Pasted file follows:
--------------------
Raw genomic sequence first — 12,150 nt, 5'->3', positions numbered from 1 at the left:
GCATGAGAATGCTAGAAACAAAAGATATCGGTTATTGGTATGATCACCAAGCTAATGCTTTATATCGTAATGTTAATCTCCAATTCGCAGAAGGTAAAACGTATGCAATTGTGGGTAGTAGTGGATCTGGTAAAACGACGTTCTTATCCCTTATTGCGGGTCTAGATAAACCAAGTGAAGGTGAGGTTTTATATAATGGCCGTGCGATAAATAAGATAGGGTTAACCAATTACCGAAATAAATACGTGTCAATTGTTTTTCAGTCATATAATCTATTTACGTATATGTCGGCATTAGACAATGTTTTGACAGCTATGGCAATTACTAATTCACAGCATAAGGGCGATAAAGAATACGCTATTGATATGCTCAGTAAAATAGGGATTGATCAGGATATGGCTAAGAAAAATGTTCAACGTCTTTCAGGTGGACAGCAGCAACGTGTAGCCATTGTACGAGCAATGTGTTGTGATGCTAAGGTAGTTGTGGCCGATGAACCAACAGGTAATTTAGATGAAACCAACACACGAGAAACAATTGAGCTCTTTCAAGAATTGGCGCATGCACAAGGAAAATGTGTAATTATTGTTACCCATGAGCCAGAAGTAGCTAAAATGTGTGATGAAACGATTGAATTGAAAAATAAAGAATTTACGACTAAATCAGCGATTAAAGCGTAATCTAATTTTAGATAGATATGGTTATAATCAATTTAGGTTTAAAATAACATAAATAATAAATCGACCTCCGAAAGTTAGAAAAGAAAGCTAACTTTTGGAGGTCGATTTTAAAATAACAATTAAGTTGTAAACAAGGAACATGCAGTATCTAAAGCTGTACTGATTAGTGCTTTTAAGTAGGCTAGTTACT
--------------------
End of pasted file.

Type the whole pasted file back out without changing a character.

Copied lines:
Raw genomic sequence first — 12,150 nt, 5'->3', positions numbered from 1 at the left:
GCATGAGAATGCTAGAAACAAAAGATATCGGTTATTGGTATGATCACCAAGCTAATGCTTTATATCGTAATGTTAATCTCCAATTCGCAGAAGGTAAAACGTATGCAATTGTGGGTAGTAGTGGATCTGGTAAAACGACGTTCTTATCCCTTATTGCGGGTCTAGATAAACCAAGTGAAGGTGAGGTTTTATATAATGGCCGTGCGATAAATAAGATAGGGTTAACCAATTACCGAAATAAATACGTGTCAATTGTTTTTCAGTCATATAATCTATTTACGTATATGTCGGCATTAGACAATGTTTTGACAGCTATGGCAATTACTAATTCACAGCATAAGGGCGATAAAGAATACGCTATTGATATGCTCAGTAAAATAGGGATTGATCAGGATATGGCTAAGAAAAATGTTCAACGTCTTTCAGGTGGACAGCAGCAACGTGTAGCCATTGTACGAGCAATGTGTTGTGATGCTAAGGTAGTTGTGGCCGATGAACCAACAGGTAATTTAGATGAAACCAACACACGAGAAACAATTGAGCTCTTTCAAGAATTGGCGCATGCACAAGGAAAATGTGTAATTATTGTTACCCATGAGCCAGAAGTAGCTAAAATGTGTGATGAAACGATTGAATTGAAAAATAAAGAATTTACGACTAAATCAGCGATTAAAGCGTAATCTAATTTTAGATAGATATGGTTATAATCAATTTAGGTTTAAAATAACATAAATAATAAATCGACCTCCGAAAGTTAGAAAAGAAAGCTAACTTTTGGAGGTCGATTTTAAAATAACAATTAAGTTGTAAACAAGGAACATGCAGTATCTAAAGCTGTACTGATTAGTGCTTTTAAGTAGGCTAGTTACT